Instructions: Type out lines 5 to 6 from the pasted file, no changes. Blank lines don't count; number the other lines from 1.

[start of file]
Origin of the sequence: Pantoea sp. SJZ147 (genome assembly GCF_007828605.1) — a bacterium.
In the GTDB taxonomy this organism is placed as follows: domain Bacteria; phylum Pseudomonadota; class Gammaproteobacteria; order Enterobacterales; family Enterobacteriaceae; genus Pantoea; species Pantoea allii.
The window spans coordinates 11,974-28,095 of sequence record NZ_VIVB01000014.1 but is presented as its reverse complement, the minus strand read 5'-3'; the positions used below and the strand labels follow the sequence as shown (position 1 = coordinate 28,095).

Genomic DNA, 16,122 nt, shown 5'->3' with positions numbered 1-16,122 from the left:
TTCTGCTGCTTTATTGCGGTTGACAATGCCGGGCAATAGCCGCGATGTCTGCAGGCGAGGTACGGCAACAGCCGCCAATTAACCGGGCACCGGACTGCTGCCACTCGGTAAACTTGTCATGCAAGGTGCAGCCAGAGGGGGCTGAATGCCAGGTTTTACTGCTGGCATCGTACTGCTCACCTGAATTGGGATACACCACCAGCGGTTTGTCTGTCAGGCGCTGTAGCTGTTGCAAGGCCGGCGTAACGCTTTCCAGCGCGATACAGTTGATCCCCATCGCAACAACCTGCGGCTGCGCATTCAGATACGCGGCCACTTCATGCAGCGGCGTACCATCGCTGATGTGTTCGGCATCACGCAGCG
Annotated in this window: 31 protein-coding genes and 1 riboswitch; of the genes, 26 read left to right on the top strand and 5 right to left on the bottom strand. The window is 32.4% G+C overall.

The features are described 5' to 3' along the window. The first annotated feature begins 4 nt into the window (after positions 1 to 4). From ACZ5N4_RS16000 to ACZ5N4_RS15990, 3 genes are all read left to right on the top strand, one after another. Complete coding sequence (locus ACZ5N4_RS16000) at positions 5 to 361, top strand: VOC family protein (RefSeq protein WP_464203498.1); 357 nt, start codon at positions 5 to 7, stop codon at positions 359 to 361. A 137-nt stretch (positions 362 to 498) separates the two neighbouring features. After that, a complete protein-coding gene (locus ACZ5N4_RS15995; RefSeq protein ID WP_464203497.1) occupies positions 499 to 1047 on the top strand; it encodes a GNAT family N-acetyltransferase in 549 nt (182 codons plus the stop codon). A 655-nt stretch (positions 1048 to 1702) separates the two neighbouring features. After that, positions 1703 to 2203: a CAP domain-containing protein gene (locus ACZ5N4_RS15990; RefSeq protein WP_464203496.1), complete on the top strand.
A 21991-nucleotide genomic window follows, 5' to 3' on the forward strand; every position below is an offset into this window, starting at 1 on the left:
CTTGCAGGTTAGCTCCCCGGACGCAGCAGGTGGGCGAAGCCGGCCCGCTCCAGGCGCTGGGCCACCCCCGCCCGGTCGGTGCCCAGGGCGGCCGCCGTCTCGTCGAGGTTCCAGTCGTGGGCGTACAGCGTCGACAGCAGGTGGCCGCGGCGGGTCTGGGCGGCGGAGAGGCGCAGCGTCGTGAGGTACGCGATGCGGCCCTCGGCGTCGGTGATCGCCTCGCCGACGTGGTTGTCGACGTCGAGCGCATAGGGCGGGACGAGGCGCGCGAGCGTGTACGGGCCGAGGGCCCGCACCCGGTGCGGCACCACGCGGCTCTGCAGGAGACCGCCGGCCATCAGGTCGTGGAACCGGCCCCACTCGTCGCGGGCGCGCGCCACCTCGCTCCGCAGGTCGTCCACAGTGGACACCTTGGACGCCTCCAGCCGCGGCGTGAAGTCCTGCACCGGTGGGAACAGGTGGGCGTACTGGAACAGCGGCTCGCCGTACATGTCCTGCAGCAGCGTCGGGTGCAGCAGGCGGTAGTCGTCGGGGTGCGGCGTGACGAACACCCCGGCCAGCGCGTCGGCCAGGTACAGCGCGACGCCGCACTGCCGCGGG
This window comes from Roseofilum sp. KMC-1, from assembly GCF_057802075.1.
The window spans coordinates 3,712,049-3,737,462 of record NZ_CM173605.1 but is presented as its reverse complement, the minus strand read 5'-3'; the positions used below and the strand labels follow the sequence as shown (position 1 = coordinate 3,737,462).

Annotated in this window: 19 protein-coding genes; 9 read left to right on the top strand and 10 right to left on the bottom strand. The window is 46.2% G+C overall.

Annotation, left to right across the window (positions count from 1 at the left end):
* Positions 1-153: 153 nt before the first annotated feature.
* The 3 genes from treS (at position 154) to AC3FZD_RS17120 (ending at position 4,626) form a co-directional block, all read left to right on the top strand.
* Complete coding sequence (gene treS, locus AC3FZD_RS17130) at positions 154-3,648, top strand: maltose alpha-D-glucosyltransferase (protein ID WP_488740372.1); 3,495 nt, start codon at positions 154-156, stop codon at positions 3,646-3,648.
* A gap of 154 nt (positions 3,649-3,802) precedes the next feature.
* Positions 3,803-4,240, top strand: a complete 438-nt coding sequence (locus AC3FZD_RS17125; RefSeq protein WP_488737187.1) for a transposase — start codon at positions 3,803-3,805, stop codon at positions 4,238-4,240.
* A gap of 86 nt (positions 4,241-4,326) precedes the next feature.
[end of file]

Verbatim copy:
TTCTGCTGCTTTATTGCGGTTGACAATGCCGGGCAATAGCCGCGATGTCTGCAGGCGAGGTACGGCAACAGCCGCCAATTAACCGGGCACCGGACTGCTGCCACTCGGTAAACTTGTCATGCAAGGTGCAGCCAGAGGGGGCTGAATGCCAGGTTTTACTGCTGGCATCGTACTGCTCACCTGAATTGGGATACACCACCAGCGGTTTGTCTGTCAGGCGCTGTAGCTGTTGCAAGGCCGGCGTAACGCTTTCCAGCGCGATACAGTTGATCCCCATCGCAACAACCTGCGGCTGCGCATTCAGATACGCGGCCACTTCATGCAGCGGCGTACCATCGCTGATGTGTTCGGCATCACGCAGCG
Annotated in this window: 31 protein-coding genes and 1 riboswitch; of the genes, 26 read left to right on the top strand and 5 right to left on the bottom strand. The window is 32.4% G+C overall.